“The future of work will involve many remote employees. Remote is addressing a key area of friction in the global economy by opening up the availability of talent to all businesses and the range of opportunities to individuals. We are excited to support Remote in its drive to reshape the global talent market.” – Ravi Gupta, Sequoia Capital

Remote’s current clientele includes thousands of companies looking to benefit from its universal network of legal entities and global employment model, including GitLab, Cargo One, Loom, Phaidra, and Whereby. Remote has been doubling its customer base every month, since the beginning of 2020. Starting with only five employees, the company currently boasts of over 450 employees, spread across 67 counties and operated efficiently, without a conventional office setting. The team has grown 650% in 2020, along with prominent additions of Elisa Rossi as the VP of Growth and Roderick Van Vilet as Head of the Legal. Jan Hammer, partner at Index Ventures and Hannah Seal, Principal at Index Ventures had also joined the board. 


Series B - $150 million

On July 13, 2021, Remote secured a Series B investment of $150 at an unicorn valuation of over $1 Billion. This round was led by the company’s top investor Accel, along with other existing investors like Index Ventures, Two Sigma, Day One Ventures, Sequoia, and General Catalyst. This is a milestone that showcases the passion and commitment of Remote’s global team.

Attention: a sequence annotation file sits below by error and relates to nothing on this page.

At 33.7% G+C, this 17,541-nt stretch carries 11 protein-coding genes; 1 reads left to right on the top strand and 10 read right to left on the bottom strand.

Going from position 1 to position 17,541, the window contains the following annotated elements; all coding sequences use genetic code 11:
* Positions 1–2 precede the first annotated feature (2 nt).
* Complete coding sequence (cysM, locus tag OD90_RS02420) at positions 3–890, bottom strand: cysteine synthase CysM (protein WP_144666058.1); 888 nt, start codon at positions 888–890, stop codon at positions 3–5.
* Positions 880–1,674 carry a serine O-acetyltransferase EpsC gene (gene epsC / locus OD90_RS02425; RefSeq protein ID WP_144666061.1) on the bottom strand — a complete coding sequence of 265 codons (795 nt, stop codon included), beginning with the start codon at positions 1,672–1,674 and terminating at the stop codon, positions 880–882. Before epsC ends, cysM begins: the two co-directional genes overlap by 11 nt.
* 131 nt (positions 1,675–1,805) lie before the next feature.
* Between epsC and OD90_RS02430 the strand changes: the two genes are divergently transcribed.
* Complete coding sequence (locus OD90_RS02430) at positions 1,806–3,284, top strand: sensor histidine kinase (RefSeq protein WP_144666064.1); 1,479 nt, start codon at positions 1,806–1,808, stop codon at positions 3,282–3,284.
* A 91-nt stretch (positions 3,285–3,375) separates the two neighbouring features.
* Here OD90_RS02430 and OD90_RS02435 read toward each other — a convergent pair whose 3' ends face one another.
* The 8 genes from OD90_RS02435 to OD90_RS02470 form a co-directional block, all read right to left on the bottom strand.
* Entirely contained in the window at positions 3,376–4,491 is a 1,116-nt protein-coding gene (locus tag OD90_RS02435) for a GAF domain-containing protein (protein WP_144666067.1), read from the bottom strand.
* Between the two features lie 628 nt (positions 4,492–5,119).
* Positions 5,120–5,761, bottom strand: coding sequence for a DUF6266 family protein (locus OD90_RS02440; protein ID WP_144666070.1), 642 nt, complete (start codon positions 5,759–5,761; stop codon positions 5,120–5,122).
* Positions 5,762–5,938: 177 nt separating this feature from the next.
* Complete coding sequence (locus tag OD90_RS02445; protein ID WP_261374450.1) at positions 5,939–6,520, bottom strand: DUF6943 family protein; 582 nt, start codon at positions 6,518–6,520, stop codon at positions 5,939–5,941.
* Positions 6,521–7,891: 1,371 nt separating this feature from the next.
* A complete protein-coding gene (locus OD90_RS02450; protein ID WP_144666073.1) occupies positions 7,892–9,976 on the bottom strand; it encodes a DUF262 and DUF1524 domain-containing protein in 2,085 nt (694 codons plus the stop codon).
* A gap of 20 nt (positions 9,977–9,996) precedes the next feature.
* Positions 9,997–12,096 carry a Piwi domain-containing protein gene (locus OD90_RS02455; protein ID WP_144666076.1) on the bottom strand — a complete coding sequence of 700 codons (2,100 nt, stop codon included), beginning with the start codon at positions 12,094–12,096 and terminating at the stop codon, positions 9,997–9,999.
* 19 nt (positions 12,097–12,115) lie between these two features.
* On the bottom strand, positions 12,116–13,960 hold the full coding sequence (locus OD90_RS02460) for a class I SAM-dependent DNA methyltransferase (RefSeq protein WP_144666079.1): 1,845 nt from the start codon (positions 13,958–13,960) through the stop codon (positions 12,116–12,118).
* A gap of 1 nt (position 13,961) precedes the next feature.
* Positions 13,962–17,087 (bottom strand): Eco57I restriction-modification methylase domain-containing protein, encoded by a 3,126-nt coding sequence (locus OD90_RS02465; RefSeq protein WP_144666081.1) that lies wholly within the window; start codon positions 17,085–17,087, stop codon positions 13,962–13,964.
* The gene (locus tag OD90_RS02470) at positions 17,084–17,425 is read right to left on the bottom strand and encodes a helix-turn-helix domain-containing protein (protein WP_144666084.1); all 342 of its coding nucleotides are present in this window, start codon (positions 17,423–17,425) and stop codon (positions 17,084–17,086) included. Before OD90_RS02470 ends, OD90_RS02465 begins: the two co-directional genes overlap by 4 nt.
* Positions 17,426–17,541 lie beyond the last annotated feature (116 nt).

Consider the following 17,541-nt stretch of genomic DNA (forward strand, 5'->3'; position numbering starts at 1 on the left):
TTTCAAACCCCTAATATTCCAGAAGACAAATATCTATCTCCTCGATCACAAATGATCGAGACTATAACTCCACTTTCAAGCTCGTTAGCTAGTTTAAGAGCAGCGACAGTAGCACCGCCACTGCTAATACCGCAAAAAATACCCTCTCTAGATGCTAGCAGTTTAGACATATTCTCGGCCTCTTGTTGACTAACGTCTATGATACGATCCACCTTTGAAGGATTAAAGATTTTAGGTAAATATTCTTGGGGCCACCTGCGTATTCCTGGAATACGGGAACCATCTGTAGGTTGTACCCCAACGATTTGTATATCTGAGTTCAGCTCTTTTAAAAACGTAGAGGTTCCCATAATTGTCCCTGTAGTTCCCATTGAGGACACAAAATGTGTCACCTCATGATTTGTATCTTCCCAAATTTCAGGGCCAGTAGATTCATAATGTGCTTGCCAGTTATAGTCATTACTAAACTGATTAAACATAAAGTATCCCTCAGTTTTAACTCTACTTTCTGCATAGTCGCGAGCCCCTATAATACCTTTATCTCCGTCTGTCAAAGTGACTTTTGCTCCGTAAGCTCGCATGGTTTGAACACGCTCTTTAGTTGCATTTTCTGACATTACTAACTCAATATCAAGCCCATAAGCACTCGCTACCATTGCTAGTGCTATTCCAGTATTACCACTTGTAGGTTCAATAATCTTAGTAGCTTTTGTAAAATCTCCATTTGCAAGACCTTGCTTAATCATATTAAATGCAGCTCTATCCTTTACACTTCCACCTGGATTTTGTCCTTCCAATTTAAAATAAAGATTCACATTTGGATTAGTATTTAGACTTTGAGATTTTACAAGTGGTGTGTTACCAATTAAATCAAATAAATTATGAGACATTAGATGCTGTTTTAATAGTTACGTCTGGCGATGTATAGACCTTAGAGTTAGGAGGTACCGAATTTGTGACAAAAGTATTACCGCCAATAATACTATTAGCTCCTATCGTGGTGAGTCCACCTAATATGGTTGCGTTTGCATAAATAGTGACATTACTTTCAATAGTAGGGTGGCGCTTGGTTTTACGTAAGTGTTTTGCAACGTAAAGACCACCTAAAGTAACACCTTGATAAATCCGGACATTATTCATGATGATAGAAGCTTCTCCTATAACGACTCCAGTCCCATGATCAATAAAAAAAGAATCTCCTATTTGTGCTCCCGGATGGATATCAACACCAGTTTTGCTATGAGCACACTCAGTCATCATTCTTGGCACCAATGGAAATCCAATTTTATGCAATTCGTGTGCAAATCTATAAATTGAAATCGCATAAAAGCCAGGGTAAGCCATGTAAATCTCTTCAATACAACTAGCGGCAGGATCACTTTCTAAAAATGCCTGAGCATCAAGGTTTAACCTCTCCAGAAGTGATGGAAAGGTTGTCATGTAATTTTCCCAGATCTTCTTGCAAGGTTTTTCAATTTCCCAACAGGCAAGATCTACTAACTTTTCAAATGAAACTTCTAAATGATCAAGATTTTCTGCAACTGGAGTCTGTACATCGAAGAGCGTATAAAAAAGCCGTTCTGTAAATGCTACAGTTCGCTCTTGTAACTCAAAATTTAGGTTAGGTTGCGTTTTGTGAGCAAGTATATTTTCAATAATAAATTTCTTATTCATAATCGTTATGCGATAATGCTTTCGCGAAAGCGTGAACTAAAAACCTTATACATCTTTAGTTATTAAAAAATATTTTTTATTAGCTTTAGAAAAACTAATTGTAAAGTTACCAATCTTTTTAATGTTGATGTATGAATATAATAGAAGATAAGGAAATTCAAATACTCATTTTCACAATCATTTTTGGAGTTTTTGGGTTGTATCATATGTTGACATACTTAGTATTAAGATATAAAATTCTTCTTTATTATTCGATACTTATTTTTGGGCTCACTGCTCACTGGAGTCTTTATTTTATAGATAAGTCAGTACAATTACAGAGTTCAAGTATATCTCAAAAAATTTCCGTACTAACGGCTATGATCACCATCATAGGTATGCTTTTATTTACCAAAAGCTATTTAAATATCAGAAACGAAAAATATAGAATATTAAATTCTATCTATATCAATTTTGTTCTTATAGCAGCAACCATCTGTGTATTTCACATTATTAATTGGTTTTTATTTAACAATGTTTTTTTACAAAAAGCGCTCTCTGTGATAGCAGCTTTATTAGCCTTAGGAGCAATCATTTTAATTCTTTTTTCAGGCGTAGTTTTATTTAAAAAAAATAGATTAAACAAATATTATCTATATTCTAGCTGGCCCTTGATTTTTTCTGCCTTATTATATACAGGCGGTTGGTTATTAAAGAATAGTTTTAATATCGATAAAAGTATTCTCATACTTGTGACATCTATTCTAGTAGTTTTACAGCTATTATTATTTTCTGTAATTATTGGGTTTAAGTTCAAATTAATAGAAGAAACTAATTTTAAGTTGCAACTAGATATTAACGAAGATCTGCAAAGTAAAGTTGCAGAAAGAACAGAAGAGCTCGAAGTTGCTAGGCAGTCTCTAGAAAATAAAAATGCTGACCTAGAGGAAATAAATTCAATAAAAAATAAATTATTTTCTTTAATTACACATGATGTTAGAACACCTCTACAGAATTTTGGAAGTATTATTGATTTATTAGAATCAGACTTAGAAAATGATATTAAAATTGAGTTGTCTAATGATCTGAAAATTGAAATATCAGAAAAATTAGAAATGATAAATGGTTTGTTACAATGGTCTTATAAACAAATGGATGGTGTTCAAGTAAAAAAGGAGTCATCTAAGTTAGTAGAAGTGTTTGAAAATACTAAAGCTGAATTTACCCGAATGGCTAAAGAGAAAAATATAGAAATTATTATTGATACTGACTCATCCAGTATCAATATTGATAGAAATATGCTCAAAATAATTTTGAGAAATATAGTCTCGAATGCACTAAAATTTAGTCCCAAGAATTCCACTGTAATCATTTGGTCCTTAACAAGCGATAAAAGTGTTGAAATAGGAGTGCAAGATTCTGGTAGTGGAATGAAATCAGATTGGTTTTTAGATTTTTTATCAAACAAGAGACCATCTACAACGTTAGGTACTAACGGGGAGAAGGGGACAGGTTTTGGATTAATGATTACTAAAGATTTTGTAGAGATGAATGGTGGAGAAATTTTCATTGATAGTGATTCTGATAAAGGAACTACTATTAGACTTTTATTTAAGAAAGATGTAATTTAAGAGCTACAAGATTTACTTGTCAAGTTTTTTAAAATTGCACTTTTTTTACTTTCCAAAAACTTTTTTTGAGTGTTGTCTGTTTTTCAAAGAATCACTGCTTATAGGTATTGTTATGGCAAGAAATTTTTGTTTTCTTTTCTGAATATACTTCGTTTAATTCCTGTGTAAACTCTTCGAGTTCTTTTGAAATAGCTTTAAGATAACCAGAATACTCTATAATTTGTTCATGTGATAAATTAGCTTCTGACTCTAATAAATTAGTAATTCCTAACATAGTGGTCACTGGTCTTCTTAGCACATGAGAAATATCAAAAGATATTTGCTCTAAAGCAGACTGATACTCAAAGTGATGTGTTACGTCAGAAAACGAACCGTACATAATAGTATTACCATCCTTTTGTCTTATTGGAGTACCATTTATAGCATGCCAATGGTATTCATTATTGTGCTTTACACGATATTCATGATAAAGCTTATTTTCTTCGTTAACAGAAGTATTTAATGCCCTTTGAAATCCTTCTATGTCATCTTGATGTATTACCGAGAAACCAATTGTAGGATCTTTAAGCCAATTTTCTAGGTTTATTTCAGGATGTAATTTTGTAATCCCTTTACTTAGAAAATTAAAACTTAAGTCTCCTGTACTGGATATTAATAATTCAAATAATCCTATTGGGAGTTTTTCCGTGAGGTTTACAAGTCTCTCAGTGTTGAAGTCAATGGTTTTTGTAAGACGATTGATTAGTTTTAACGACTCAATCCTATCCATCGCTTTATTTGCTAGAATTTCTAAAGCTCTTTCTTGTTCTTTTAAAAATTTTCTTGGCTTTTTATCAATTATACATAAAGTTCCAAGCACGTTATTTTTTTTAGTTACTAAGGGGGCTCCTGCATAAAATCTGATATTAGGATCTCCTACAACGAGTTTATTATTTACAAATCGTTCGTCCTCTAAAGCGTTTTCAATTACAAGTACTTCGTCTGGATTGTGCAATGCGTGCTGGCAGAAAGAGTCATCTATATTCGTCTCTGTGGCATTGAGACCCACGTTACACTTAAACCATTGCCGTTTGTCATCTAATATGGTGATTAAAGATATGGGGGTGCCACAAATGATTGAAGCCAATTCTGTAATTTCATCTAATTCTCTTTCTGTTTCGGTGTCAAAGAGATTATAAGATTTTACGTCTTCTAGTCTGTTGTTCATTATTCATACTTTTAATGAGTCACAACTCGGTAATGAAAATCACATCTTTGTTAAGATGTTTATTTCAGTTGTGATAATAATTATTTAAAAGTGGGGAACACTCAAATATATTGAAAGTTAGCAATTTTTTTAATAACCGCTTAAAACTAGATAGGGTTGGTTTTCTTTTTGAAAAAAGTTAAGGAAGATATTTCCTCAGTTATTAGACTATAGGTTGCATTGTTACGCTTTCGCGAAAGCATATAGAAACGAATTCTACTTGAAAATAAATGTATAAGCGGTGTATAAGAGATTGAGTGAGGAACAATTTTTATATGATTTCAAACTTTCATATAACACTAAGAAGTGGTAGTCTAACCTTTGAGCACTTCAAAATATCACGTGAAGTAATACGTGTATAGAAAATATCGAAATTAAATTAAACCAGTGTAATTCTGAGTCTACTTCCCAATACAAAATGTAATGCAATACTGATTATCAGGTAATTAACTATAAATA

Since November of 2021, Remote has added an additional 32 legal entities, taking their total presence to more than 50 across the world. It means that the company can empower its’ clients to hire resources in over 50 locations by following the local regulatory guidelines. The company expects this new funding to speed up its growth into more countries, with a targeted 80 country earmark set for the end of 2021.

Freelancers, Customers and Market Share  

Although Remote is a HR solution provider for global employment, the company encourages freelancing, and assists companies to do the same. With its plethora of services, remote offers several benefits like work-from-home, and time-flexibility, that have classically been enjoyed only by freelancers. It makes Remote.com an integral part of the freelance marketplace. The company currently boasts a market share of over 5% of the industry, and actively competes with 59 other organisations in the same category. The top competitors of Remote are OnSite with more than half of the entire consumer pool, Dribble with about 16% of the market, Guru.com with approximately 12% of the market share, and Upwork and Freelancer.com with 3% each of the market share. 

Remote has 15,601 customers at the moment, representing various industries and operation sizes including social media, software development, technology, digital marketing, advertising, marketing, networking, web designing, web development, consulting, graphic designing, branding, home automation, search engine optimization, and more. Unsurprisingly, most of Remote’s clients maintain a very lean team structure with more than 6400 companies maintaining a headcount of less than 10 employees, while around 2000 organisations have a workforce of 11-50 employees. Less than 500 companies among Remote’s clients has more than 50 employees.


What do the customers want?

“They have different expectations, but in the end, what they want is literally the same: they want happy employees.” – Marcelo Lebre